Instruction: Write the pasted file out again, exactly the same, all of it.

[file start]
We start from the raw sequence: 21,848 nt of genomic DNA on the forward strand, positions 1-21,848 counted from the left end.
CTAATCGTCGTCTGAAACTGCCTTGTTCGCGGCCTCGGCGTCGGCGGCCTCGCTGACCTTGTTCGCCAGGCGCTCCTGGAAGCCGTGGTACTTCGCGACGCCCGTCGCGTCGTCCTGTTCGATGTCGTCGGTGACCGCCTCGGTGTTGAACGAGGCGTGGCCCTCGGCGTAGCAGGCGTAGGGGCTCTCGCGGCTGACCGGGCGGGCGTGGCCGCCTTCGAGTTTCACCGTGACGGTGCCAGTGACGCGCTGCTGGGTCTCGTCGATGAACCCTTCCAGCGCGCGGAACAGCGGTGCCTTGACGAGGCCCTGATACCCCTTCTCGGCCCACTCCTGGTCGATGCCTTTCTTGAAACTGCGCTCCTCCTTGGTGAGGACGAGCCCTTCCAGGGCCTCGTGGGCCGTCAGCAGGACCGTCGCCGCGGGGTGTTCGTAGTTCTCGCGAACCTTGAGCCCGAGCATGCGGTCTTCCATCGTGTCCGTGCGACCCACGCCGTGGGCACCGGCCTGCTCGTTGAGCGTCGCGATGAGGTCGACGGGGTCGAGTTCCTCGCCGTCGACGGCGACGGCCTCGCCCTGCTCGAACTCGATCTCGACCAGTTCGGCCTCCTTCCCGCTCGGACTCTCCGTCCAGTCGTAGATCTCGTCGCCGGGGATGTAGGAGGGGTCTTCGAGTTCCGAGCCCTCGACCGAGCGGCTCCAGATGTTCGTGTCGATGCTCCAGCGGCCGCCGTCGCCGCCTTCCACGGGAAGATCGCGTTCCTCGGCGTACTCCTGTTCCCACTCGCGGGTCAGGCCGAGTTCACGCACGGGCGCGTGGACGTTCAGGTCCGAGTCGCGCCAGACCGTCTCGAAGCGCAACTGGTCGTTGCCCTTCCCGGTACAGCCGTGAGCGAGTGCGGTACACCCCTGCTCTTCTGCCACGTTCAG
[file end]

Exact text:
We start from the raw sequence: 21,848 nt of genomic DNA on the forward strand, positions 1-21,848 counted from the left end.
CTAATCGTCGTCTGAAACTGCCTTGTTCGCGGCCTCGGCGTCGGCGGCCTCGCTGACCTTGTTCGCCAGGCGCTCCTGGAAGCCGTGGTACTTCGCGACGCCCGTCGCGTCGTCCTGTTCGATGTCGTCGGTGACCGCCTCGGTGTTGAACGAGGCGTGGCCCTCGGCGTAGCAGGCGTAGGGGCTCTCGCGGCTGACCGGGCGGGCGTGGCCGCCTTCGAGTTTCACCGTGACGGTGCCAGTGACGCGCTGCTGGGTCTCGTCGATGAACCCTTCCAGCGCGCGGAACAGCGGTGCCTTGACGAGGCCCTGATACCCCTTCTCGGCCCACTCCTGGTCGATGCCTTTCTTGAAACTGCGCTCCTCCTTGGTGAGGACGAGCCCTTCCAGGGCCTCGTGGGCCGTCAGCAGGACCGTCGCCGCGGGGTGTTCGTAGTTCTCGCGAACCTTGAGCCCGAGCATGCGGTCTTCCATCGTGTCCGTGCGACCCACGCCGTGGGCACCGGCCTGCTCGTTGAGCGTCGCGATGAGGTCGACGGGGTCGAGTTCCTCGCCGTCGACGGCGACGGCCTCGCCCTGCTCGAACTCGATCTCGACCAGTTCGGCCTCCTTCCCGCTCGGACTCTCCGTCCAGTCGTAGATCTCGTCGCCGGGGATGTAGGAGGGGTCTTCGAGTTCCGAGCCCTCGACCGAGCGGCTCCAGATGTTCGTGTCGATGCTCCAGCGGCCGCCGTCGCCGCCTTCCACGGGAAGATCGCGTTCCTCGGCGTACTCCTGTTCCCACTCGCGGGTCAGGCCGAGTTCACGCACGGGCGCGTGGACGTTCAGGTCCGAGTCGCGCCAGACCGTCTCGAAGCGCAACTGGTCGTTGCCCTTCCCGGTACAGCCGTGAGCGAGTGCGGTACACCCCTGCTCTTCTGCCACGTTCAG